It is loosely said that Alito opposes "one man, one vote." That makes it sound like he opposes the right to vote. Instead, the provenance of the charge is Alito's long-ago opposition to two reapportionment decisions by the Warren court. They struck down state legislative districts that weren't drawn equally according to population, thus disproportionately empowering rural areas. Critics of these decisions argued that if the Constitution's framers meant to mandate that elected officials represent equal numbers of people, they never would have created the U.S. Senate.

Ed Whelan, president of the Ethics and Public Policy Center, points out the irony of Delaware's Democratic Sen. Joe Biden slamming Alito on "one man, one vote." Biden represents a state that is 2.3 percent the size of California, but still gets as many U.S. senators as the Golden State, showing Biden is more committed to preaching "one man, one vote" than practicing it. Alito will likely say in the hearings that the reapportionment cases were decided 40 years ago, and they are now firmly entrenched in the Supreme Court's jurisprudence.

The Congressional Black Caucus maintains that Alito "is nothing short of hostile to race-discrimination cases." Such hostility surely would stand out in his 15-year record on the 3rd Circuit, unless that appeals court is overwhelmingly occupied by Neanderthals who share his alleged soft spot for employment discrimination. Peter Kirsanow, an expert on employment law and a Bush appointee on the U.S. Commission on Civil Rights, found that Alito heard 20 civil-rights cases while sitting on a three-judge panel with two Democrat-appointed colleagues, and all the decisions were unanimous.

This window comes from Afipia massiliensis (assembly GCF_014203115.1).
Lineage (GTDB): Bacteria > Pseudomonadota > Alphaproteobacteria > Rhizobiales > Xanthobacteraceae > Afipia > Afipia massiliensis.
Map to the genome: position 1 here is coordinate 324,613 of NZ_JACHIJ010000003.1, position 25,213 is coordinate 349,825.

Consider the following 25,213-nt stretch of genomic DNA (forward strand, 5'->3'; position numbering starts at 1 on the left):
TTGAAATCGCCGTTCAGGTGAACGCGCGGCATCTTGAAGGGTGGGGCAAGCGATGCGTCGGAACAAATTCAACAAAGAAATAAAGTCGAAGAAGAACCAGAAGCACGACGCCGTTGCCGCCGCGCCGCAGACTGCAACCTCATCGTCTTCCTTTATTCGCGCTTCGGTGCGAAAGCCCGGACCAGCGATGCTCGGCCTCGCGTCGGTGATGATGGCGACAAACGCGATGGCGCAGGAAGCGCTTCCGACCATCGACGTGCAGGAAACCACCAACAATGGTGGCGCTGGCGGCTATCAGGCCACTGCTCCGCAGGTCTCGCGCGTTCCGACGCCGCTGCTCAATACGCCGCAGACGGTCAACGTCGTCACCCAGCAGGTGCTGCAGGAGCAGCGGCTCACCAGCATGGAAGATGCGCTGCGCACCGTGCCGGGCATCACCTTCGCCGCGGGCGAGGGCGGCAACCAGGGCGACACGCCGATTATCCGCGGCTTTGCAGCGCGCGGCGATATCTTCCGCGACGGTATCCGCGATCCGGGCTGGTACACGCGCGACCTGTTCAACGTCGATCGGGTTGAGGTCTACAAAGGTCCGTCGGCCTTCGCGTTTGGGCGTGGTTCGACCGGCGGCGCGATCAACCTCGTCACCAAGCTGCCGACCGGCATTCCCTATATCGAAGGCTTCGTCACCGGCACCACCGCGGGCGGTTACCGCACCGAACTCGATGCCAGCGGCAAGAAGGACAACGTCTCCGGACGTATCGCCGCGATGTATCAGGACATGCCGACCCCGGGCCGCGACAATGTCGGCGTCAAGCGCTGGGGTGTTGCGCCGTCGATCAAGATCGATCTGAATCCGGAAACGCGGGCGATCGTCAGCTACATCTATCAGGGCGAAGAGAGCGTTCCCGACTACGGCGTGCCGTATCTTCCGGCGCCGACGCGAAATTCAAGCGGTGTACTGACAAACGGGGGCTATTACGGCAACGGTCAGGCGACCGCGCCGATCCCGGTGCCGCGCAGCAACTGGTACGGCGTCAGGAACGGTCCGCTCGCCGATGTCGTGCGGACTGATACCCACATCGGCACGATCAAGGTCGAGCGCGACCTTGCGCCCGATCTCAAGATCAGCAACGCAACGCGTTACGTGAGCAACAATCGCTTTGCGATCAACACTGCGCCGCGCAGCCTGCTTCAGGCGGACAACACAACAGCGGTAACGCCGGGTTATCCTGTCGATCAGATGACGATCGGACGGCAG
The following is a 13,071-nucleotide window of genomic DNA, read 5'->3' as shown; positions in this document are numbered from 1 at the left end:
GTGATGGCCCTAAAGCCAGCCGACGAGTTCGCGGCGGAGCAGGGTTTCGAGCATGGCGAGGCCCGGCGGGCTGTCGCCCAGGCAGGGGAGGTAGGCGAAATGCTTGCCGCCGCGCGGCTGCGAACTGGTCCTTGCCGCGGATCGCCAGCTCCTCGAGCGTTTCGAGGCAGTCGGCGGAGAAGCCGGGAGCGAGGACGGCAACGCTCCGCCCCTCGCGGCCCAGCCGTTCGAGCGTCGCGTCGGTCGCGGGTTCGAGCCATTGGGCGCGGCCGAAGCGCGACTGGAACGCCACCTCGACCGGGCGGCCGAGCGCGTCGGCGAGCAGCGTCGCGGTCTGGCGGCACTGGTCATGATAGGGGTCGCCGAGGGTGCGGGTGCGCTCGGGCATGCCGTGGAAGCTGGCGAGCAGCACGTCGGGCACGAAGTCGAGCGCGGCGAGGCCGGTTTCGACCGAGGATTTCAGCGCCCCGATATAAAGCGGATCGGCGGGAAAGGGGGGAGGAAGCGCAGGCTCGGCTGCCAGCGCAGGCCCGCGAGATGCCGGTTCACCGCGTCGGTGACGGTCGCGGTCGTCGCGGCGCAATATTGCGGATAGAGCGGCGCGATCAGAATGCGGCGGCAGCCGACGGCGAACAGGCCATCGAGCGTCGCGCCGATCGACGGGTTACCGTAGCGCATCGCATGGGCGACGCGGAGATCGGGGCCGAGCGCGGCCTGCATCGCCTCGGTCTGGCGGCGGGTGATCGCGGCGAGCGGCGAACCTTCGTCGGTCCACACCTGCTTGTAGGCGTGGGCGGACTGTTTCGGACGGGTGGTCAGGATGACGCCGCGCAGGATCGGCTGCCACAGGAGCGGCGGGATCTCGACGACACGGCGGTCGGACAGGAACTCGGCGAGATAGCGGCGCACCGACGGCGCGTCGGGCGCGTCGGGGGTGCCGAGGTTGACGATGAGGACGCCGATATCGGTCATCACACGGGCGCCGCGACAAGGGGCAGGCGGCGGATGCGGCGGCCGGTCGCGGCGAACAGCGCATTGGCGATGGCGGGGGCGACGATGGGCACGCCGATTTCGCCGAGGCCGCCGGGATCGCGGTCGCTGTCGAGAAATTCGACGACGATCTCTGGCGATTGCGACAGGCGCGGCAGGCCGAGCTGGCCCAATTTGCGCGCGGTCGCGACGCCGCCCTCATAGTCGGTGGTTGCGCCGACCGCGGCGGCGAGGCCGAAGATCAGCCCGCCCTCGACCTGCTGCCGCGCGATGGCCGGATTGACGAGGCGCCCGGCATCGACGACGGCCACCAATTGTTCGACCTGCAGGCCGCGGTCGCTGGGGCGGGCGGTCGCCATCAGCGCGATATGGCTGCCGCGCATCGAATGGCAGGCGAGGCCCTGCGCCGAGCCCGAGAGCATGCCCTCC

Alito's critics rely on a simplistic analysis that says, essentially, if he ever rules against a minority, he must not like minorities. But this trick can be turned around to show his solicitude for ethnic and religious minorities, given his decisions in favor of Muslim police officers in New Jersey who wanted to be able to wear beards, an Orthodox Jewish woman punished on the job because of her religious observance, and a black motorist stopped by police because black men were suspects in an armed robbery, among other similar cases.

Ultimately, what matters is not whether Alito is voting with or against his Democratic-appointed colleagues, or for or against minority plaintiffs, but whether he is correct in his interpretation of the law. The anti-Alito People for the American Way makes much of his decision in Bray v. Marriott Hotels in which he was the dissenter in a race discrimination case. But, as Kirsanow argues, Alito was more faithful than his colleagues in that case to the burden-of-proof standard established by the Supreme Court. Similarly, The Washington Post editorialized, "In another case, he was the lone judge to argue for keeping a gender discrimination case from a jury; in that case, though, the Supreme Court later adopted a view of the question arguably closer to his than to the majority's."

Alito's record shows no bias except one: He is pro-law, painstakingly faithful to its letter. Maybe that's part of what makes him nerdy. But it certainly will make him a superb Supreme Court justice. The American Bar Association has unanimously declared him "well-qualified" for the job. That is an understatement.

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© 2006 King Features Syndicate